Columbia’s late game comeback edged out a Quakers squad poised to defend their Ivy League title. Penn (5-5, 1-1) looked dominant early on. After a classic Duke Lacroix goal (20’), the Lions (4-5, 1-1) broke a 300-minute goal drought with a score in the 61st minute, followed by a game-winning goal just eight minutes later.
It isn't all bad news coming out of the Fordham game for Penn football.
Junior kicker Jimmy Gammill, who had just three field goals on the year before Saturday, made a program-record five field goals. Gammill's feat surpassed a record set by multiple former Penn kickers, including writer Andy Glocker, who congratulated Gammill on twitter.
For his efforts, Gammill received the proper recognition, getting Ivy League Co-Special Teams Player of the Week as well as National FCS Special Teams Player of the Week honors from both The Sports Network and College Sporting News.
Will Gammill break his own record at some point? We will have to wait until at least Columbia on Saturday to find out...
Penn baseball is back in action ... on the tee ball field.
The Red and Blue took part in the Jackie Robinson Tee Ball League College Day in West Philadelphia, supporting former assistant coach Andre Butler, who is the head coach of the league. Butler is now an assistant at DeSales and invited new Penn assistant Mark Royer and others to help out.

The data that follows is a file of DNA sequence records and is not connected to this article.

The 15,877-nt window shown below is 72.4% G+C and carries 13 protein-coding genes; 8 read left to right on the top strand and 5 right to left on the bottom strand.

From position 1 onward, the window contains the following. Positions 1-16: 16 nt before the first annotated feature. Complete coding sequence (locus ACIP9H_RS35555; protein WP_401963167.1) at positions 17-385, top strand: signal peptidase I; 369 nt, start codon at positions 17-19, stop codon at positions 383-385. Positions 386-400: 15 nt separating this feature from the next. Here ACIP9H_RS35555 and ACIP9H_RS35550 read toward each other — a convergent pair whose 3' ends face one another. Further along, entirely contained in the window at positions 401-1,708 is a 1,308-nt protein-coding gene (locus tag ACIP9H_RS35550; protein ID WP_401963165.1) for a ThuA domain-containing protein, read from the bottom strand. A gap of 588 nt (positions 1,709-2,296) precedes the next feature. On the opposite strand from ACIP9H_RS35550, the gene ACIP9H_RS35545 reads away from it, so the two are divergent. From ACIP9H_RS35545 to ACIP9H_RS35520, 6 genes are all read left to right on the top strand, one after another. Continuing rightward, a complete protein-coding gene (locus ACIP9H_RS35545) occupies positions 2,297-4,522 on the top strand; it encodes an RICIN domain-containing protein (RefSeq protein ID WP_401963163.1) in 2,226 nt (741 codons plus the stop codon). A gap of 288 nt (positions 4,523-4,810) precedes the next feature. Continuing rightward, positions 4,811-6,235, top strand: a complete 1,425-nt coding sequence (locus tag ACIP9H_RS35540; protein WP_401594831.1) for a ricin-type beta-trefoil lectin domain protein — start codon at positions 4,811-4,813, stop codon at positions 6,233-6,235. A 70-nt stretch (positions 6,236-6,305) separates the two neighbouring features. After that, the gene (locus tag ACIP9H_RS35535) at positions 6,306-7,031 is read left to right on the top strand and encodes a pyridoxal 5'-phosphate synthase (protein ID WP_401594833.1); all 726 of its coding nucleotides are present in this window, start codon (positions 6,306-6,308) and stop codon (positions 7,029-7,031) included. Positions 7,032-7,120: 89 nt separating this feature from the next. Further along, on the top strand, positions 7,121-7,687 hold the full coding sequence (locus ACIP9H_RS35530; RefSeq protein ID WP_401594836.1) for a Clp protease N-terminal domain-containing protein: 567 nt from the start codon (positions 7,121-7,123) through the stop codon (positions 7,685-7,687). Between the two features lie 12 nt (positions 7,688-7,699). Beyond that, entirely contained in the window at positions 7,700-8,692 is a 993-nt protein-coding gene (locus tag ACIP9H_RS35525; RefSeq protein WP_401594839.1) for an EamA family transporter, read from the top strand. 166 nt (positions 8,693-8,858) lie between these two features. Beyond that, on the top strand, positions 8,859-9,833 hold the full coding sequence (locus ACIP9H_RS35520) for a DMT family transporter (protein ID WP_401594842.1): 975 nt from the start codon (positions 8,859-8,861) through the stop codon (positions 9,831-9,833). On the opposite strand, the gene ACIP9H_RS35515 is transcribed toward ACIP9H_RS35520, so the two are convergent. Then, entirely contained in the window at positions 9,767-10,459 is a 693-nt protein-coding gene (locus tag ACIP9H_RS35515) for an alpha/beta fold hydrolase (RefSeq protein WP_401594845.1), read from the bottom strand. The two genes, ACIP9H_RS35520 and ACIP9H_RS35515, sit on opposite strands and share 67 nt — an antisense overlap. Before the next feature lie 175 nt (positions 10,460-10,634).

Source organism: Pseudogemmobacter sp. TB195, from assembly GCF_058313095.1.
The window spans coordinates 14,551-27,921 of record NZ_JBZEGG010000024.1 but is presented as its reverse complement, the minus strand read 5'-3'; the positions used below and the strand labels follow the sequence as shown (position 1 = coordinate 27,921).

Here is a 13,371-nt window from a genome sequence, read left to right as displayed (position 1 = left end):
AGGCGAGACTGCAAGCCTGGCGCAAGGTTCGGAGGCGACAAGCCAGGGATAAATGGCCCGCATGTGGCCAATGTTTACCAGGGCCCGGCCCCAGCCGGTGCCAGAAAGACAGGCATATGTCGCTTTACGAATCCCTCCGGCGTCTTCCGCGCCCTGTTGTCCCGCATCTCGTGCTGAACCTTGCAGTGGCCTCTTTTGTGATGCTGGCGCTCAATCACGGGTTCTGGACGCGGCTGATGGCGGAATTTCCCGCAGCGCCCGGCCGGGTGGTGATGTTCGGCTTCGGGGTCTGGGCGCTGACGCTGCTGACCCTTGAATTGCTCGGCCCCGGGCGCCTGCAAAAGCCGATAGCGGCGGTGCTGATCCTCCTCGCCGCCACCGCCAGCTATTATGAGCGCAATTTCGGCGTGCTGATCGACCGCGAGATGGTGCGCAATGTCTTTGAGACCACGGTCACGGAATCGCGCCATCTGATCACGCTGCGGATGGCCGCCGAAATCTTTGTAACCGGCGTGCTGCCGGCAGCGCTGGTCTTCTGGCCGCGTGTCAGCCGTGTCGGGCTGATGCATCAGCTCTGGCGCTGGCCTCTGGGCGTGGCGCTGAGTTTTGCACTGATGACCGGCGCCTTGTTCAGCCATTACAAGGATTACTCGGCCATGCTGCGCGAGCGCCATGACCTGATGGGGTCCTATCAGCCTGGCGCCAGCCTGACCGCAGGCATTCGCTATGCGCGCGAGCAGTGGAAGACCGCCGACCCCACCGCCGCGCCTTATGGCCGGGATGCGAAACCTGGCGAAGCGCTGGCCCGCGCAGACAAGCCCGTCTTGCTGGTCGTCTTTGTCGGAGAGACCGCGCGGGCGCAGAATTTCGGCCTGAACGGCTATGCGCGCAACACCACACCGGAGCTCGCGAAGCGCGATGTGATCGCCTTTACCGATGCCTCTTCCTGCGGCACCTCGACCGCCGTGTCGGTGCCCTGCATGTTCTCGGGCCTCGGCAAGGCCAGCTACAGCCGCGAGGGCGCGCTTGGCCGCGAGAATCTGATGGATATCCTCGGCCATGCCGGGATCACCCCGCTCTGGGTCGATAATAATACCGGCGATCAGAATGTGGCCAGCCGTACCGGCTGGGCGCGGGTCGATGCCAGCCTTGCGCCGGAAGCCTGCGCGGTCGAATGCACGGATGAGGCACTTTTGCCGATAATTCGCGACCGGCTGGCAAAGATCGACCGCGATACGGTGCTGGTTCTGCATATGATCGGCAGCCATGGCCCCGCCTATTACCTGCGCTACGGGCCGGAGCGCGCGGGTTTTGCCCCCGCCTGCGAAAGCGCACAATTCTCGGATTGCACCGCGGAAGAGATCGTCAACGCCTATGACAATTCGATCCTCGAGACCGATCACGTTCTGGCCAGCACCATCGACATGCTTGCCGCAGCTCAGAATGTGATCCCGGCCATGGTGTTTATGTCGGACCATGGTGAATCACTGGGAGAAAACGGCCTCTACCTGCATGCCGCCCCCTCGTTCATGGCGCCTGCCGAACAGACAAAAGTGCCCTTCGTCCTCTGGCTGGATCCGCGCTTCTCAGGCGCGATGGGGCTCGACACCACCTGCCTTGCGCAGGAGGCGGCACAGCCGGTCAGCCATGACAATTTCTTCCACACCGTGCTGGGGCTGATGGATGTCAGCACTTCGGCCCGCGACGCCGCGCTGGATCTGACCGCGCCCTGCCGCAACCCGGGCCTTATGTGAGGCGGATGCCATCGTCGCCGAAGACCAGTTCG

Check out the video below to see what the Quakers are doing in the community. Hat tip to coach Butler for sharing the video.
Join sports editor Ian Wenik and staff writer Thomas Munson as they bring you the live action from Penn football vs. Fordham.
Welcome to the first edition of Beyond the Baseline, where men's tennis sophomore Thomas Spratt talks about his experience at Penn. In his first post, he talks about why he chose Penn and how he has balanced school and tennis now that he's here.
In the fall of my freshman year of high school, I decided to abandon the electricity of Friday night basketball games for the more solitary world of tennis.
As scheduling conflicts exacerbated, I needed to focus on one sport to foster my collegiate aspirations. Keeping both recruiting processes in mind, I figured tennis would allow me to emerge on the national scene into the scopes of the top universities.
While junior tennis lacks the camaraderie that drives basketball, the individuality maximizes your potential to distinguish yourself from the competition. Despite my passion for team athletics, I sacrificed those experiences and began working towards college earlier than most.